Moving Pictures
Feb 06, 2012, 07:54AM

Grey's Anatomy Plays Make Believe

And introduces "McDreary."

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Everything was radically different, and then it just wasn’t. From Married… with Children to Northern Exposure to Will & Grace, the alternative-reality episode has a long, storied history in television—one could argue that every episode of Lost, Aeon Flux, and The Simpsons occurs in its own separate pocket dimension—and last week, the cast, crew, and creators of Grey’s Anatomy proudly joined this particular pantheon by scrambling prevailing alliances, liaisons, marriages, humors, and bromances in and around Seattle Grace Mercy West Hospital for maximum sweeps-week befuddlement.

Ellis—Meredith’s mother and the overbearing matriarchal specter who haunts the series even from the afterlife—is alive, and she’s the Teflon-souled chief of surgery, and she’s Ellis Weber, because in this paradigm Richard divorced Adele and married Ellis. Sullen, fuck-everything attitude endemic Alex Karev is replaced by an optimistic Guy Goforth-archetype Alex Karev—who is engaged to Meredith Grey. Lexie Grey, channeling Bob Markey, is a dreadlocked exotic dancer with tons of tattoos and a hardcore drug problem; Bailey also rocks dreadlocks—wimpier dreadlocks—and she’s a sort of shrinking-violet anti-Bailey. The script supervisor probably instructed actress Virginia Oh to play the revisionist Christina Yang “like Angelica Houston in The Addams Family, or Meryl Streep in The Devil Wears Prada.” Callie’s not a lesbian. Derrick’s hilariously under-confident. The most recent main cast additions are given almost nothing to do. Everything else is too ridiculous to unpack.

But this is all mildly fun, or at the very least promising, for maybe the first 15 minutes, until it becomes apparent that there’s nothing much at stake. That the cockamamie, revolutionary notion of Shonda Rhimes somehow opting to trash the current main plot thread and running with this alternate reality like the Burger King intercepting a Super Bowl pass and making for the exits is not only totally unlikely—it also wouldn’t lead us anywhere we hadn’t already been. That any possibility of coloring outside the lines of who we’ve come to understand these characters to be is straight pretense, as the anything’s-fair-game vibe goosed by the appearances of Addison Montgomery (abdicated to Private Practice) and Charles Percy (dead). Izzy? Preston? George? No dice. Not happening. The producers don’t have the guile or the guts or probably the juice to fuck shit up good and proper, HBO drugged dream-sequence style, to resurrect Dead Denny for a cameo walk-on or something.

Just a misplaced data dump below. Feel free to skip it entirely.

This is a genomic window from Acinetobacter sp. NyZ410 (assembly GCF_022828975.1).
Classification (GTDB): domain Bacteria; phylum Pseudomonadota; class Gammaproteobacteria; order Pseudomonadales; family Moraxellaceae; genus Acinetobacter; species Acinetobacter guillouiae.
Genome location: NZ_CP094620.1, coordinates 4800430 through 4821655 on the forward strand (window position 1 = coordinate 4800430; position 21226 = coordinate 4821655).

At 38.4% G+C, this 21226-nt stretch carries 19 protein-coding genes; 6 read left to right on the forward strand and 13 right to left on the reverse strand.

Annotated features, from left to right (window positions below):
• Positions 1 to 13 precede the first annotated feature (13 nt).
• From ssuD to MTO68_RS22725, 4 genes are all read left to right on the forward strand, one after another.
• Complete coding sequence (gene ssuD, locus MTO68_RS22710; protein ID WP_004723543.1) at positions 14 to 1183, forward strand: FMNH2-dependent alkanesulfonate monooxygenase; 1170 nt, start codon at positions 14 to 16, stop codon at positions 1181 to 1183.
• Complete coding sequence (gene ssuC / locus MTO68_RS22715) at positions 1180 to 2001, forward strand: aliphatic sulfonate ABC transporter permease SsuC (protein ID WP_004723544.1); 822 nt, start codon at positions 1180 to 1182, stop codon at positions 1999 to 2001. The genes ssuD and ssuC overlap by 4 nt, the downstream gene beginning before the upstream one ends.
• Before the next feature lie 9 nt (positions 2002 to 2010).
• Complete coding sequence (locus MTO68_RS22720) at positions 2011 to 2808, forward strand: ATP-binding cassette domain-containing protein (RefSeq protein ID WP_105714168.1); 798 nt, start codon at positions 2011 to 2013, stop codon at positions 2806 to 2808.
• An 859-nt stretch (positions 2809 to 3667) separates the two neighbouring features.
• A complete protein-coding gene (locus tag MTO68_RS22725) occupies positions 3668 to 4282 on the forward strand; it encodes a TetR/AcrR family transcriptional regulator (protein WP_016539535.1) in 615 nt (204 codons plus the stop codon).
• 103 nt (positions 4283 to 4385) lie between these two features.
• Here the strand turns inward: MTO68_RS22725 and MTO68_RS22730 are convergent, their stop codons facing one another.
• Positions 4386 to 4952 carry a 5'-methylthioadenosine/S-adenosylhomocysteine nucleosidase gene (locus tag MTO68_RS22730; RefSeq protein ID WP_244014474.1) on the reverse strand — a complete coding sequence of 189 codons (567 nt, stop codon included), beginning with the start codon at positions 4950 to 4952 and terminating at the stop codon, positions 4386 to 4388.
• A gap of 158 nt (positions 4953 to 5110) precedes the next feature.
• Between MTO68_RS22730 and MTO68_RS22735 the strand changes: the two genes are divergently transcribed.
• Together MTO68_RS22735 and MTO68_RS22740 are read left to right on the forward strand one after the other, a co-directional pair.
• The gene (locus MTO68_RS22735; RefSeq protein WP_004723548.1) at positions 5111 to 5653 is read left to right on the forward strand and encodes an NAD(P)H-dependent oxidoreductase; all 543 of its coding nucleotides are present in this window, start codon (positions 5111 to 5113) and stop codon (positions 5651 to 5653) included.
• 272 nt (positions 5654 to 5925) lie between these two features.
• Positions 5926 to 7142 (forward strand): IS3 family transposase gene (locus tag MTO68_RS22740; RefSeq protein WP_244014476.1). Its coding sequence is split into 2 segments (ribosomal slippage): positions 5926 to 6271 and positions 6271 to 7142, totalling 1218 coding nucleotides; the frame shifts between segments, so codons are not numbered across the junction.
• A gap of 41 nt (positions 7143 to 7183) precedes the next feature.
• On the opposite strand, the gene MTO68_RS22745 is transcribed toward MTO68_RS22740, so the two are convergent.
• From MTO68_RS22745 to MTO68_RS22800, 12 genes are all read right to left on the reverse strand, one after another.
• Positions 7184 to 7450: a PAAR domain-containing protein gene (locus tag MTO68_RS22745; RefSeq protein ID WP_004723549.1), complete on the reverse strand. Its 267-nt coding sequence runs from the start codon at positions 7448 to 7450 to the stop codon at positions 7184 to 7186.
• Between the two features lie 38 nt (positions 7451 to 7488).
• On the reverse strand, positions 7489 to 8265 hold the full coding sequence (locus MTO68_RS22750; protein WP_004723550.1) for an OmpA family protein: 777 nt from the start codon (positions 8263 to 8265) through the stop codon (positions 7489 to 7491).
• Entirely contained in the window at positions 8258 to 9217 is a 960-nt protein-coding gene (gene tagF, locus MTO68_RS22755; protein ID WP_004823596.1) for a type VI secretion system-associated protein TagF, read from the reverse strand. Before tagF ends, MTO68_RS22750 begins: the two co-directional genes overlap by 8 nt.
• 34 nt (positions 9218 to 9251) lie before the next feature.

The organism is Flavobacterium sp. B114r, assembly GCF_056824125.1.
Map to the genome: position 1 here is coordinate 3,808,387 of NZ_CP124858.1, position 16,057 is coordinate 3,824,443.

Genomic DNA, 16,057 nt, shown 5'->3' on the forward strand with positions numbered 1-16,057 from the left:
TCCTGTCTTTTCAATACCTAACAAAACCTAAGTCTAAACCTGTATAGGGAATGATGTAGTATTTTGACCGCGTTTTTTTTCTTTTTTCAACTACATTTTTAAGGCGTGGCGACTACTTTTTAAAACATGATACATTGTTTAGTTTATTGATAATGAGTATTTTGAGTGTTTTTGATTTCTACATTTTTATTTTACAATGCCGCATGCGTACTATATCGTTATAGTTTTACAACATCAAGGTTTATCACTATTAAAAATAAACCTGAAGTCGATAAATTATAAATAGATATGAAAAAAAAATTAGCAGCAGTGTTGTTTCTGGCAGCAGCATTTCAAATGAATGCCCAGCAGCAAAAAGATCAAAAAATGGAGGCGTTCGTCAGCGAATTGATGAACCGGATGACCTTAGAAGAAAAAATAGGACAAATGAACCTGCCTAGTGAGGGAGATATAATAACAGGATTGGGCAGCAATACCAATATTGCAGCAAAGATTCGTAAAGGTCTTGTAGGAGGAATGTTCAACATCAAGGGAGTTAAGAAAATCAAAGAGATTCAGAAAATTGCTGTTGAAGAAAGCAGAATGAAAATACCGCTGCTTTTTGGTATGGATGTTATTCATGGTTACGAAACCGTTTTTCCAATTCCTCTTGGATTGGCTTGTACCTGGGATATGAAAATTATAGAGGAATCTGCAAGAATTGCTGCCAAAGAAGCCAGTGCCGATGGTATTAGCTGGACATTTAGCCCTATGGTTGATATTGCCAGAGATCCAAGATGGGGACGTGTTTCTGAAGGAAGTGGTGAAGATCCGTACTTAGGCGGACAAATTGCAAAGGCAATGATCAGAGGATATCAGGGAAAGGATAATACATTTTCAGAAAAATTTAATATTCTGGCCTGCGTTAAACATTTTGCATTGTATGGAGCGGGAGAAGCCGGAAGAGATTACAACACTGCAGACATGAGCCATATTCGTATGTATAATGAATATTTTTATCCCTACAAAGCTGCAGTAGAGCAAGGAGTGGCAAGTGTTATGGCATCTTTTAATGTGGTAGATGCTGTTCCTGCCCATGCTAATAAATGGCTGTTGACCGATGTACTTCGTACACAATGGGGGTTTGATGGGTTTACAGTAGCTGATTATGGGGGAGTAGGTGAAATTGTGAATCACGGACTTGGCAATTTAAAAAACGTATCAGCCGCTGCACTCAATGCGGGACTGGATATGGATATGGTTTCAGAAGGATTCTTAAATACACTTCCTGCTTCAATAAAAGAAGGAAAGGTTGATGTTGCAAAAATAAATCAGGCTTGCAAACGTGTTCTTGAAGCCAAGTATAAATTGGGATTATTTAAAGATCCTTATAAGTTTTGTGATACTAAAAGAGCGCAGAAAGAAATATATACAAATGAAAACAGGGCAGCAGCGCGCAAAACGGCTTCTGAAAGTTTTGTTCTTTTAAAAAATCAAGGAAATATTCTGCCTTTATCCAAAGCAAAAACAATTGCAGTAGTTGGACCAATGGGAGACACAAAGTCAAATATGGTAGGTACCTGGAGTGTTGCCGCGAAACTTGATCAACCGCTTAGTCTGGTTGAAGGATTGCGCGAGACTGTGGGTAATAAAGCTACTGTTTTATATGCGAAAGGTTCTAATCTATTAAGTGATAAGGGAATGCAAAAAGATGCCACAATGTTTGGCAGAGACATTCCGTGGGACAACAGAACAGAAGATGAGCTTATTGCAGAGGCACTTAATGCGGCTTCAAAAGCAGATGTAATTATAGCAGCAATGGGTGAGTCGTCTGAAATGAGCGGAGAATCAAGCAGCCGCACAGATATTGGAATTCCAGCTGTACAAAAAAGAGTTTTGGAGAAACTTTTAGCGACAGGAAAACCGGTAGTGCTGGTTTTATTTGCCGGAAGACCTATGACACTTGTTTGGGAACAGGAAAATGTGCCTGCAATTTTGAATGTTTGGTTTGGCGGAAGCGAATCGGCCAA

So after 15 minutes, everybody begins to slowly but surely revert to already-recognizable personas, as if to underline the conceit that while whatever circumstances brought us to the present moment cannot alter who we are as people, or some Zen bullshit. Endings give way to familiar beginnings, which is a weird way is more manipulative and insincere than that musical-episode abomination from last season. This is quasi-diverting filler, nothing more. Everything was radically different, and then it just wasn’t.

  • Agreed. I wonder if they had a killer script, and then page 2-whatever got coffee spilled on it, so they wimped out with something overly tepid.

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